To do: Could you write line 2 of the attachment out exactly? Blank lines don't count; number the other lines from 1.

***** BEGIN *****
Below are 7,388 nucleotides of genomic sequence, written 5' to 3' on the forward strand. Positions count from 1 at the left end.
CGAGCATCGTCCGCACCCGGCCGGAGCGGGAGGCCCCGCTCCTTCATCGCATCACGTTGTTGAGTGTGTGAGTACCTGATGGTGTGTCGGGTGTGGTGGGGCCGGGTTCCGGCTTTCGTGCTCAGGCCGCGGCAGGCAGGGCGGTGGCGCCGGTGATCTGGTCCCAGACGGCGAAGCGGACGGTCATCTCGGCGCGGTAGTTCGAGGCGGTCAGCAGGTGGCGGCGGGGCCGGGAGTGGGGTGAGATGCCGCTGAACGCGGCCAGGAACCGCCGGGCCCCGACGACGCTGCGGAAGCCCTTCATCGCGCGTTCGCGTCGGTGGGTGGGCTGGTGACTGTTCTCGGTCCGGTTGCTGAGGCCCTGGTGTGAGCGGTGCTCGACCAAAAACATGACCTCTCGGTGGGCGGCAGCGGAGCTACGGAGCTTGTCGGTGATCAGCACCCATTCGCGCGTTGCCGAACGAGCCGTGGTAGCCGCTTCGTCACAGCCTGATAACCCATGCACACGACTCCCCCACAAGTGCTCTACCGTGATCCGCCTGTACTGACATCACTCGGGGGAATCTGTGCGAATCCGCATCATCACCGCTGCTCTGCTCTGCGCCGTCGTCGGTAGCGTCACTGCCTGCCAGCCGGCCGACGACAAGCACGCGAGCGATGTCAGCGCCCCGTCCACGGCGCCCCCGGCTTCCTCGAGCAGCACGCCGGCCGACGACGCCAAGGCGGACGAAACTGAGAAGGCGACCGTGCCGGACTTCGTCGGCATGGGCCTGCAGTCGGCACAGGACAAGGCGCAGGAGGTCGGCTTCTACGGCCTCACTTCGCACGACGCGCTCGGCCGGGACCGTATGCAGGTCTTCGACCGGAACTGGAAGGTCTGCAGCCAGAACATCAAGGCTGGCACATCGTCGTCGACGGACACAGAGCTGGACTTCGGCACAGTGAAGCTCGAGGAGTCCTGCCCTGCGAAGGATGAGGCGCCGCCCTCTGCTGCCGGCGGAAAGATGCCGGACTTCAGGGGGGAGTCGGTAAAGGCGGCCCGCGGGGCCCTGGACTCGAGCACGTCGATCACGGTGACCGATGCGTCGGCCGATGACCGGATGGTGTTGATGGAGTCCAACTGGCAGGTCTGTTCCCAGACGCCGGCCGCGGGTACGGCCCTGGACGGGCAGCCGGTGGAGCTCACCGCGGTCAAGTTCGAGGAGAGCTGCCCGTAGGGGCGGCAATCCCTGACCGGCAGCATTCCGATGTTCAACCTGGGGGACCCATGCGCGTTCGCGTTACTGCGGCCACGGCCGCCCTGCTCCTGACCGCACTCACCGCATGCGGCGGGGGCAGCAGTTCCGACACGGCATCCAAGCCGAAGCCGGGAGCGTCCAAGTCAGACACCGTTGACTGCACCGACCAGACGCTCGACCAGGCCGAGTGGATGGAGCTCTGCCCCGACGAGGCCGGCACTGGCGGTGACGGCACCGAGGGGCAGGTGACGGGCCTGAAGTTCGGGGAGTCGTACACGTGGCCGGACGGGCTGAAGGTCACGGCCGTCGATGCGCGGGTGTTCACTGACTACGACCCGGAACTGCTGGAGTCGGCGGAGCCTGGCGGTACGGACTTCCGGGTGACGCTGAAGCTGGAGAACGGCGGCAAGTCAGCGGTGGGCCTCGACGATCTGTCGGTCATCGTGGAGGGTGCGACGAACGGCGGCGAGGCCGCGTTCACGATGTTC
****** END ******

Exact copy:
CGAGCATCGTCCGCACCCGGCCGGAGCGGGAGGCCCCGCTCCTTCATCGCATCACGTTGTTGAGTGTGTGAGTACCTGATGGTGTGTCGGGTGTGGTGGGGCCGGGTTCCGGCTTTCGTGCTCAGGCCGCGGCAGGCAGGGCGGTGGCGCCGGTGATCTGGTCCCAGACGGCGAAGCGGACGGTCATCTCGGCGCGGTAGTTCGAGGCGGTCAGCAGGTGGCGGCGGGGCCGGGAGTGGGGTGAGATGCCGCTGAACGCGGCCAGGAACCGCCGGGCCCCGACGACGCTGCGGAAGCCCTTCATCGCGCGTTCGCGTCGGTGGGTGGGCTGGTGACTGTTCTCGGTCCGGTTGCTGAGGCCCTGGTGTGAGCGGTGCTCGACCAAAAACATGACCTCTCGGTGGGCGGCAGCGGAGCTACGGAGCTTGTCGGTGATCAGCACCCATTCGCGCGTTGCCGAACGAGCCGTGGTAGCCGCTTCGTCACAGCCTGATAACCCATGCACACGACTCCCCCACAAGTGCTCTACCGTGATCCGCCTGTACTGACATCACTCGGGGGAATCTGTGCGAATCCGCATCATCACCGCTGCTCTGCTCTGCGCCGTCGTCGGTAGCGTCACTGCCTGCCAGCCGGCCGACGACAAGCACGCGAGCGATGTCAGCGCCCCGTCCACGGCGCCCCCGGCTTCCTCGAGCAGCACGCCGGCCGACGACGCCAAGGCGGACGAAACTGAGAAGGCGACCGTGCCGGACTTCGTCGGCATGGGCCTGCAGTCGGCACAGGACAAGGCGCAGGAGGTCGGCTTCTACGGCCTCACTTCGCACGACGCGCTCGGCCGGGACCGTATGCAGGTCTTCGACCGGAACTGGAAGGTCTGCAGCCAGAACATCAAGGCTGGCACATCGTCGTCGACGGACACAGAGCTGGACTTCGGCACAGTGAAGCTCGAGGAGTCCTGCCCTGCGAAGGATGAGGCGCCGCCCTCTGCTGCCGGCGGAAAGATGCCGGACTTCAGGGGGGAGTCGGTAAAGGCGGCCCGCGGGGCCCTGGACTCGAGCACGTCGATCACGGTGACCGATGCGTCGGCCGATGACCGGATGGTGTTGATGGAGTCCAACTGGCAGGTCTGTTCCCAGACGCCGGCCGCGGGTACGGCCCTGGACGGGCAGCCGGTGGAGCTCACCGCGGTCAAGTTCGAGGAGAGCTGCCCGTAGGGGCGGCAATCCCTGACCGGCAGCATTCCGATGTTCAACCTGGGGGACCCATGCGCGTTCGCGTTACTGCGGCCACGGCCGCCCTGCTCCTGACCGCACTCACCGCATGCGGCGGGGGCAGCAGTTCCGACACGGCATCCAAGCCGAAGCCGGGAGCGTCCAAGTCAGACACCGTTGACTGCACCGACCAGACGCTCGACCAGGCCGAGTGGATGGAGCTCTGCCCCGACGAGGCCGGCACTGGCGGTGACGGCACCGAGGGGCAGGTGACGGGCCTGAAGTTCGGGGAGTCGTACACGTGGCCGGACGGGCTGAAGGTCACGGCCGTCGATGCGCGGGTGTTCACTGACTACGACCCGGAACTGCTGGAGTCGGCGGAGCCTGGCGGTACGGACTTCCGGGTGACGCTGAAGCTGGAGAACGGCGGCAAGTCAGCGGTGGGCCTCGACGATCTGTCGGTCATCGTGGAGGGTGCGACGAACGGCGGCGAGGCCGCGTTCACGATGTTC